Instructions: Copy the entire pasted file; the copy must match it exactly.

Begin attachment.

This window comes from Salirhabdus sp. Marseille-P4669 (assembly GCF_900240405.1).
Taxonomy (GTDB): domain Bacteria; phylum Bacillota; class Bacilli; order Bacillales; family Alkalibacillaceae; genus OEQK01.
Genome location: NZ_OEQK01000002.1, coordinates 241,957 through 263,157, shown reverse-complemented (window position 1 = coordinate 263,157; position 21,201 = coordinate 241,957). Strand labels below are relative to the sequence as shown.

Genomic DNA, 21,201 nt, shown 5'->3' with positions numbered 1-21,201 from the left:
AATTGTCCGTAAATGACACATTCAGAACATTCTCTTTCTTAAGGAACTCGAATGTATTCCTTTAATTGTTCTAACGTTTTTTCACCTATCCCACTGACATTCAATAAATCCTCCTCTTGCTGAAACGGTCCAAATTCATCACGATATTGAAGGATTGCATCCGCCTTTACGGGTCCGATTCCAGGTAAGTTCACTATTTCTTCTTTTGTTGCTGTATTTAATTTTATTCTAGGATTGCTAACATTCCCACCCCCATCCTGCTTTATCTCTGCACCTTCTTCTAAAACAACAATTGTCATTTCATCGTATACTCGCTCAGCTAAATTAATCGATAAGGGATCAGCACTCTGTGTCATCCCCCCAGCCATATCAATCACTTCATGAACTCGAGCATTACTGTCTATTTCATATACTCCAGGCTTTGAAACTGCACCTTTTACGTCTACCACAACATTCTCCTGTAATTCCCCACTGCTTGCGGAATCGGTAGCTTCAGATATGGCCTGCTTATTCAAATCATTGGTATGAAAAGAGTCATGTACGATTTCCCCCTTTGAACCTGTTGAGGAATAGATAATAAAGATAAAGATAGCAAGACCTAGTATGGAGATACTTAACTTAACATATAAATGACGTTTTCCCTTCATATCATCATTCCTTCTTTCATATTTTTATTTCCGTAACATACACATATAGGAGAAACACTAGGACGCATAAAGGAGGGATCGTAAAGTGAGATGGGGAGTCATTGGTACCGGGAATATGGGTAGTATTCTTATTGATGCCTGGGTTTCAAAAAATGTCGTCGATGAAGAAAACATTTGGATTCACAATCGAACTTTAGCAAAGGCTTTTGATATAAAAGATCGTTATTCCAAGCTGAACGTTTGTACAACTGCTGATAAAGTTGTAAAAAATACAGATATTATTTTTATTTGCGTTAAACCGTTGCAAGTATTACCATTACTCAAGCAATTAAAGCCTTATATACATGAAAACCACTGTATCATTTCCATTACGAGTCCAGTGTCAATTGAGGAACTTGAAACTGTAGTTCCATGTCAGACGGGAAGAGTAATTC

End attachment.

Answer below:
This window comes from Salirhabdus sp. Marseille-P4669 (assembly GCF_900240405.1).
Taxonomy (GTDB): domain Bacteria; phylum Bacillota; class Bacilli; order Bacillales; family Alkalibacillaceae; genus OEQK01.
Genome location: NZ_OEQK01000002.1, coordinates 241,957 through 263,157, shown reverse-complemented (window position 1 = coordinate 263,157; position 21,201 = coordinate 241,957). Strand labels below are relative to the sequence as shown.

Genomic DNA, 21,201 nt, shown 5'->3' with positions numbered 1-21,201 from the left:
AATTGTCCGTAAATGACACATTCAGAACATTCTCTTTCTTAAGGAACTCGAATGTATTCCTTTAATTGTTCTAACGTTTTTTCACCTATCCCACTGACATTCAATAAATCCTCCTCTTGCTGAAACGGTCCAAATTCATCACGATATTGAAGGATTGCATCCGCCTTTACGGGTCCGATTCCAGGTAAGTTCACTATTTCTTCTTTTGTTGCTGTATTTAATTTTATTCTAGGATTGCTAACATTCCCACCCCCATCCTGCTTTATCTCTGCACCTTCTTCTAAAACAACAATTGTCATTTCATCGTATACTCGCTCAGCTAAATTAATCGATAAGGGATCAGCACTCTGTGTCATCCCCCCAGCCATATCAATCACTTCATGAACTCGAGCATTACTGTCTATTTCATATACTCCAGGCTTTGAAACTGCACCTTTTACGTCTACCACAACATTCTCCTGTAATTCCCCACTGCTTGCGGAATCGGTAGCTTCAGATATGGCCTGCTTATTCAAATCATTGGTATGAAAAGAGTCATGTACGATTTCCCCCTTTGAACCTGTTGAGGAATAGATAATAAAGATAAAGATAGCAAGACCTAGTATGGAGATACTTAACTTAACATATAAATGACGTTTTCCCTTCATATCATCATTCCTTCTTTCATATTTTTATTTCCGTAACATACACATATAGGAGAAACACTAGGACGCATAAAGGAGGGATCGTAAAGTGAGATGGGGAGTCATTGGTACCGGGAATATGGGTAGTATTCTTATTGATGCCTGGGTTTCAAAAAATGTCGTCGATGAAGAAAACATTTGGATTCACAATCGAACTTTAGCAAAGGCTTTTGATATAAAAGATCGTTATTCCAAGCTGAACGTTTGTACAACTGCTGATAAAGTTGTAAAAAATACAGATATTATTTTTATTTGCGTTAAACCGTTGCAAGTATTACCATTACTCAAGCAATTAAAGCCTTATATACATGAAAACCACTGTATCATTTCCATTACGAGTCCAGTGTCAATTGAGGAACTTGAAACTGTAGTTCCATGTCAGACGGGAAGAGTAATTC